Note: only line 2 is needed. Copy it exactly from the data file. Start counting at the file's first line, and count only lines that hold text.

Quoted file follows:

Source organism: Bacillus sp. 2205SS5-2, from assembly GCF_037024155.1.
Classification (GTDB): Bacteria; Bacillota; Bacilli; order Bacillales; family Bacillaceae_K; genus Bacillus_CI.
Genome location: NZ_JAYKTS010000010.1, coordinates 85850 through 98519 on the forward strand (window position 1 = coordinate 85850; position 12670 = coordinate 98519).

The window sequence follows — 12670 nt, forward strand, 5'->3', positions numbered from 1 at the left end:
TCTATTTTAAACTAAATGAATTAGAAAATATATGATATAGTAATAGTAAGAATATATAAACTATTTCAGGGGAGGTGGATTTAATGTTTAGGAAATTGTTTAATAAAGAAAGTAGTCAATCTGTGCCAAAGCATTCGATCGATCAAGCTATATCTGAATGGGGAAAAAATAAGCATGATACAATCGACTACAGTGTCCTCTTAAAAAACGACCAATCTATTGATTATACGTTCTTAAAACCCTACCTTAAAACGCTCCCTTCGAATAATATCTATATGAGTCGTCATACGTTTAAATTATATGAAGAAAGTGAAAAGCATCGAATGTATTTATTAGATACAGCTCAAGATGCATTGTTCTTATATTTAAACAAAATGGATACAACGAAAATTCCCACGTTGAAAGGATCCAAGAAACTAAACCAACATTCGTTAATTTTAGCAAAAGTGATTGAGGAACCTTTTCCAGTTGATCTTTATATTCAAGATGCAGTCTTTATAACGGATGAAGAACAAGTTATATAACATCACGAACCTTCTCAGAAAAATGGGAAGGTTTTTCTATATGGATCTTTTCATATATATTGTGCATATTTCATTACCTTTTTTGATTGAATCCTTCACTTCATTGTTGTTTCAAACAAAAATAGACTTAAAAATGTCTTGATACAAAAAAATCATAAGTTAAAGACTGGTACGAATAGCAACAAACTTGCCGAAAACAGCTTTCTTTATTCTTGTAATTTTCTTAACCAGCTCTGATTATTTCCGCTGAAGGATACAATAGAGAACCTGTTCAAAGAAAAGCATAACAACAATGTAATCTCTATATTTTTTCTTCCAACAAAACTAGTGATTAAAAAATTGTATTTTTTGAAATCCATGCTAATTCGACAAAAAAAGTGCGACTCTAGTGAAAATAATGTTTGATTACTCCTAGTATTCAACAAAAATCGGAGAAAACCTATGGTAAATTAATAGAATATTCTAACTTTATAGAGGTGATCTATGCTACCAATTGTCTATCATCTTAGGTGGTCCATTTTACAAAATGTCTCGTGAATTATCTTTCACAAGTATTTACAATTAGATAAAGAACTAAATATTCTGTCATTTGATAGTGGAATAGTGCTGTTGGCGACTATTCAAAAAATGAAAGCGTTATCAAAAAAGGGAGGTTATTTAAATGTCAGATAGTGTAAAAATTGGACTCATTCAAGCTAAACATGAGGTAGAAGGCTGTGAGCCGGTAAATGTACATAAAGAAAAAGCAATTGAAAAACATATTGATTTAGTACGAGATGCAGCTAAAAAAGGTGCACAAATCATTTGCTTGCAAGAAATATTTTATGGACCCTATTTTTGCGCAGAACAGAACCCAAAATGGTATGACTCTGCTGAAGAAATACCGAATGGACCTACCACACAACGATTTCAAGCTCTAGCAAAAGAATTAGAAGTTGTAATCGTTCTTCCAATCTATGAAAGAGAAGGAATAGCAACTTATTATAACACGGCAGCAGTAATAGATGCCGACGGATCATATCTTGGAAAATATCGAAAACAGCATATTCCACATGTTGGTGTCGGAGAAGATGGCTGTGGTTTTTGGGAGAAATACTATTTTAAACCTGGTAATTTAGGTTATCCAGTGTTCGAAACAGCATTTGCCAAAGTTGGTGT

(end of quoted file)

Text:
Classification (GTDB): Bacteria; Bacillota; Bacilli; order Bacillales; family Bacillaceae_K; genus Bacillus_CI.